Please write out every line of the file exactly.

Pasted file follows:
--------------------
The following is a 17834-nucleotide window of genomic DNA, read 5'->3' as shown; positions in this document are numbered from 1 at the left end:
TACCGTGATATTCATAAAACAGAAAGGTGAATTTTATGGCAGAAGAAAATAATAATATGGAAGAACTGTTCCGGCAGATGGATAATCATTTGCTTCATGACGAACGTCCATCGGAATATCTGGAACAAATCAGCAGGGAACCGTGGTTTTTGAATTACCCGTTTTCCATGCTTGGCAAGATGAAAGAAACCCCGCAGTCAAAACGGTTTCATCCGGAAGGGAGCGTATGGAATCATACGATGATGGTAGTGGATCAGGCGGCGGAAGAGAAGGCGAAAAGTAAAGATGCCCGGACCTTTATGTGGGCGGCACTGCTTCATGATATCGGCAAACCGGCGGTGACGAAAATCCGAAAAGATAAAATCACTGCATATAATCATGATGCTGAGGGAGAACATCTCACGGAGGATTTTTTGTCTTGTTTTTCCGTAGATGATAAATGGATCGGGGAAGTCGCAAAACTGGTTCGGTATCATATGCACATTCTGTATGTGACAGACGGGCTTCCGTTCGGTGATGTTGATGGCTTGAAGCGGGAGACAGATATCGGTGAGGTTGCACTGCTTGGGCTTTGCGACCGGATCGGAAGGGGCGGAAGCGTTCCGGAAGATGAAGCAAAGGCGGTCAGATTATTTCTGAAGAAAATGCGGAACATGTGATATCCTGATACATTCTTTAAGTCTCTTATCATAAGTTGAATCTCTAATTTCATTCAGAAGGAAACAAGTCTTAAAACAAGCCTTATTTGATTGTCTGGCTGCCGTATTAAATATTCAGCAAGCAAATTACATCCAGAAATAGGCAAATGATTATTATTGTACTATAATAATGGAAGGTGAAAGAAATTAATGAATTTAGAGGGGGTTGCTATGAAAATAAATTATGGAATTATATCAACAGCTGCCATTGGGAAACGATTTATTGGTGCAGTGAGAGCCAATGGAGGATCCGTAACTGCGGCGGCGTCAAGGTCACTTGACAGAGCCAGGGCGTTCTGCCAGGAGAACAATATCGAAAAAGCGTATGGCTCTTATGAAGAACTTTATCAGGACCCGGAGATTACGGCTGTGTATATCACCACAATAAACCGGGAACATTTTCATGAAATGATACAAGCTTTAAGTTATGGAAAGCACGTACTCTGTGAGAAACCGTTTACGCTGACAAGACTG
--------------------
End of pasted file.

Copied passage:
The following is a 17834-nucleotide window of genomic DNA, read 5'->3' as shown; positions in this document are numbered from 1 at the left end:
TACCGTGATATTCATAAAACAGAAAGGTGAATTTTATGGCAGAAGAAAATAATAATATGGAAGAACTGTTCCGGCAGATGGATAATCATTTGCTTCATGACGAACGTCCATCGGAATATCTGGAACAAATCAGCAGGGAACCGTGGTTTTTGAATTACCCGTTTTCCATGCTTGGCAAGATGAAAGAAACCCCGCAGTCAAAACGGTTTCATCCGGAAGGGAGCGTATGGAATCATACGATGATGGTAGTGGATCAGGCGGCGGAAGAGAAGGCGAAAAGTAAAGATGCCCGGACCTTTATGTGGGCGGCACTGCTTCATGATATCGGCAAACCGGCGGTGACGAAAATCCGAAAAGATAAAATCACTGCATATAATCATGATGCTGAGGGAGAACATCTCACGGAGGATTTTTTGTCTTGTTTTTCCGTAGATGATAAATGGATCGGGGAAGTCGCAAAACTGGTTCGGTATCATATGCACATTCTGTATGTGACAGACGGGCTTCCGTTCGGTGATGTTGATGGCTTGAAGCGGGAGACAGATATCGGTGAGGTTGCACTGCTTGGGCTTTGCGACCGGATCGGAAGGGGCGGAAGCGTTCCGGAAGATGAAGCAAAGGCGGTCAGATTATTTCTGAAGAAAATGCGGAACATGTGATATCCTGATACATTCTTTAAGTCTCTTATCATAAGTTGAATCTCTAATTTCATTCAGAAGGAAACAAGTCTTAAAACAAGCCTTATTTGATTGTCTGGCTGCCGTATTAAATATTCAGCAAGCAAATTACATCCAGAAATAGGCAAATGATTATTATTGTACTATAATAATGGAAGGTGAAAGAAATTAATGAATTTAGAGGGGGTTGCTATGAAAATAAATTATGGAATTATATCAACAGCTGCCATTGGGAAACGATTTATTGGTGCAGTGAGAGCCAATGGAGGATCCGTAACTGCGGCGGCGTCAAGGTCACTTGACAGAGCCAGGGCGTTCTGCCAGGAGAACAATATCGAAAAAGCGTATGGCTCTTATGAAGAACTTTATCAGGACCCGGAGATTACGGCTGTGTATATCACCACAATAAACCGGGAACATTTTCATGAAATGATACAAGCTTTAAGTTATGGAAAGCACGTACTCTGTGAGAAACCGTTTACGCTGACAAGACTG